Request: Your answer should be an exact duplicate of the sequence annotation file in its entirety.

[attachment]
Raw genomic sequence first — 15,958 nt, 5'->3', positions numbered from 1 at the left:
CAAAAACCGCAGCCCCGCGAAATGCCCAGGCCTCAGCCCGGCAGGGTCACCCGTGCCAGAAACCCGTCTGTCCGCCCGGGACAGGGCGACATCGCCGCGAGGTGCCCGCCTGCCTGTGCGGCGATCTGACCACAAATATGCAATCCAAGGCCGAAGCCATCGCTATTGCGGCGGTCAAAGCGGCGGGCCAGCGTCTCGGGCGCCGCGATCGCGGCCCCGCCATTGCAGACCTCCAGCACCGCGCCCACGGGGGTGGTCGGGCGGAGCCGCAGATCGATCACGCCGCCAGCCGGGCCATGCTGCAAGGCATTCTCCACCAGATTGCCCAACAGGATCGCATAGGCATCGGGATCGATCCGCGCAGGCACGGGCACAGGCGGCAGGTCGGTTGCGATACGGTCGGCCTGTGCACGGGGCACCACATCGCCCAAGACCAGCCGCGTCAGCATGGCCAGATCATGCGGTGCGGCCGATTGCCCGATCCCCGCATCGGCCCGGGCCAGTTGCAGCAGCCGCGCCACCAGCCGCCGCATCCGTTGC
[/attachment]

Raw genomic sequence first — 15,958 nt, 5'->3', positions numbered from 1 at the left:
CAAAAACCGCAGCCCCGCGAAATGCCCAGGCCTCAGCCCGGCAGGGTCACCCGTGCCAGAAACCCGTCTGTCCGCCCGGGACAGGGCGACATCGCCGCGAGGTGCCCGCCTGCCTGTGCGGCGATCTGACCACAAATATGCAATCCAAGGCCGAAGCCATCGCTATTGCGGCGGTCAAAGCGGCGGGCCAGCGTCTCGGGCGCCGCGATCGCGGCCCCGCCATTGCAGACCTCCAGCACCGCGCCCACGGGGGTGGTCGGGCGGAGCCGCAGATCGATCACGCCGCCAGCCGGGCCATGCTGCAAGGCATTCTCCACCAGATTGCCCAACAGGATCGCATAGGCATCGGGATCGATCCGCGCAGGCACGGGCACAGGCGGCAGGTCGGTTGCGATACGGTCGGCCTGTGCACGGGGCACCACATCGCCCAAGACCAGCCGCGTCAGCATGGCCAGATCATGCGGTGCGGCCGATTGCCCGATCCCCGCATCGGCCCGGGCCAGTTGCAGCAGCCGCGCCACCAGCCGCCGCATCCGTTGC